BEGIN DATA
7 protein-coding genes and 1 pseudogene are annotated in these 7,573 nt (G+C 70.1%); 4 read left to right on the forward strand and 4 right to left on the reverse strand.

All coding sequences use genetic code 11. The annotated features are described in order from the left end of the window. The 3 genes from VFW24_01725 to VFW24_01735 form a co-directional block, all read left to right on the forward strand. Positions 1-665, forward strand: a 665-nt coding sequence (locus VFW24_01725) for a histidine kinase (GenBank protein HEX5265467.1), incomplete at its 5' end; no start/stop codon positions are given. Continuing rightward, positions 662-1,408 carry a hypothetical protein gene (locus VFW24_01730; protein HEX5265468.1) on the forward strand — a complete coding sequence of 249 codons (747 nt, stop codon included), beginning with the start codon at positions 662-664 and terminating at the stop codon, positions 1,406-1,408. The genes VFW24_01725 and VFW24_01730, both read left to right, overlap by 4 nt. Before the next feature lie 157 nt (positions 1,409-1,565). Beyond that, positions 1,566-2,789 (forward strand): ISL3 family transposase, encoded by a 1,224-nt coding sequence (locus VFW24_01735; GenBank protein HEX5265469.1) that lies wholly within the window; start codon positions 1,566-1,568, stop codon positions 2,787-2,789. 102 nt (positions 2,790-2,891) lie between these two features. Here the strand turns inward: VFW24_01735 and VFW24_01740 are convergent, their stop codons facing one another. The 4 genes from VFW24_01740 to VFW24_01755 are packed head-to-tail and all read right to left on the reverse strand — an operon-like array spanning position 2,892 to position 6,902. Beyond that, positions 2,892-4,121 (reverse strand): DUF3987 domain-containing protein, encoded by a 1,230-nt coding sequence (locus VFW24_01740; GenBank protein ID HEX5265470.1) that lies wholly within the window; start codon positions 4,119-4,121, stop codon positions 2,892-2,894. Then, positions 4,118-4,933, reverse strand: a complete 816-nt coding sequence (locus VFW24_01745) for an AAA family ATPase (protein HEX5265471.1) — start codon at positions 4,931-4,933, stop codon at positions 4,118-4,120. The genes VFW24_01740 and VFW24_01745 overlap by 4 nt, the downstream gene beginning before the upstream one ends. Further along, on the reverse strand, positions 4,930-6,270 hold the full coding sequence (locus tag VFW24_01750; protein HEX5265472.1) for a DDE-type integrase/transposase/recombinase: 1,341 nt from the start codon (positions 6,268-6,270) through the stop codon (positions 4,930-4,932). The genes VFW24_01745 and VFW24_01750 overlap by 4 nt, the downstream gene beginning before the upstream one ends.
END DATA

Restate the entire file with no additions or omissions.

7 protein-coding genes and 1 pseudogene are annotated in these 7,573 nt (G+C 70.1%); 4 read left to right on the forward strand and 4 right to left on the reverse strand.

All coding sequences use genetic code 11. The annotated features are described in order from the left end of the window. The 3 genes from VFW24_01725 to VFW24_01735 form a co-directional block, all read left to right on the forward strand. Positions 1-665, forward strand: a 665-nt coding sequence (locus VFW24_01725) for a histidine kinase (GenBank protein HEX5265467.1), incomplete at its 5' end; no start/stop codon positions are given. Continuing rightward, positions 662-1,408 carry a hypothetical protein gene (locus VFW24_01730; protein HEX5265468.1) on the forward strand — a complete coding sequence of 249 codons (747 nt, stop codon included), beginning with the start codon at positions 662-664 and terminating at the stop codon, positions 1,406-1,408. The genes VFW24_01725 and VFW24_01730, both read left to right, overlap by 4 nt. Before the next feature lie 157 nt (positions 1,409-1,565). Beyond that, positions 1,566-2,789 (forward strand): ISL3 family transposase, encoded by a 1,224-nt coding sequence (locus VFW24_01735; GenBank protein HEX5265469.1) that lies wholly within the window; start codon positions 1,566-1,568, stop codon positions 2,787-2,789. 102 nt (positions 2,790-2,891) lie between these two features. Here the strand turns inward: VFW24_01735 and VFW24_01740 are convergent, their stop codons facing one another. The 4 genes from VFW24_01740 to VFW24_01755 are packed head-to-tail and all read right to left on the reverse strand — an operon-like array spanning position 2,892 to position 6,902. Beyond that, positions 2,892-4,121 (reverse strand): DUF3987 domain-containing protein, encoded by a 1,230-nt coding sequence (locus VFW24_01740; GenBank protein ID HEX5265470.1) that lies wholly within the window; start codon positions 4,119-4,121, stop codon positions 2,892-2,894. Then, positions 4,118-4,933, reverse strand: a complete 816-nt coding sequence (locus VFW24_01745) for an AAA family ATPase (protein HEX5265471.1) — start codon at positions 4,931-4,933, stop codon at positions 4,118-4,120. The genes VFW24_01740 and VFW24_01745 overlap by 4 nt, the downstream gene beginning before the upstream one ends. Further along, on the reverse strand, positions 4,930-6,270 hold the full coding sequence (locus tag VFW24_01750; protein HEX5265472.1) for a DDE-type integrase/transposase/recombinase: 1,341 nt from the start codon (positions 6,268-6,270) through the stop codon (positions 4,930-4,932). The genes VFW24_01745 and VFW24_01750 overlap by 4 nt, the downstream gene beginning before the upstream one ends.